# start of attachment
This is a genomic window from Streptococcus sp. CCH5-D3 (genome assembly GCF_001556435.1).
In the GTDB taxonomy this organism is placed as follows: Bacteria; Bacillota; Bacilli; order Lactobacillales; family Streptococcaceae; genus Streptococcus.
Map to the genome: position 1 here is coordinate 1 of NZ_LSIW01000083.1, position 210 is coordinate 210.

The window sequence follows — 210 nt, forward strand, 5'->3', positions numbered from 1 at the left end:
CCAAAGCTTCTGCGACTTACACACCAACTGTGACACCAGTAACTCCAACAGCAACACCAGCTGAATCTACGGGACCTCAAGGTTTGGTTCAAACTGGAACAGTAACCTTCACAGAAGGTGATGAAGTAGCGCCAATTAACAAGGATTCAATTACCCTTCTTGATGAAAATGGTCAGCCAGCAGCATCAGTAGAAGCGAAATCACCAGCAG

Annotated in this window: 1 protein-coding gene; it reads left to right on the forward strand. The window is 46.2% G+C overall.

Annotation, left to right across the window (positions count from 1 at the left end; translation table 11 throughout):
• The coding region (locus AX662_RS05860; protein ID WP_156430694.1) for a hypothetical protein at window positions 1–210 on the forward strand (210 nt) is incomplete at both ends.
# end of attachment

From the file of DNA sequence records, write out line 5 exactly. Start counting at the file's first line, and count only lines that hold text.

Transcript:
CCAAAGCTTCTGCGACTTACACACCAACTGTGACACCAGTAACTCCAACAGCAACACCAGCTGAATCTACGGGACCTCAAGGTTTGGTTCAAACTGGAACAGTAACCTTCACAGAAGGTGATGAAGTAGCGCCAATTAACAAGGATTCAATTACCCTTCTTGATGAAAATGGTCAGCCAGCAGCATCAGTAGAAGCGAAATCACCAGCAG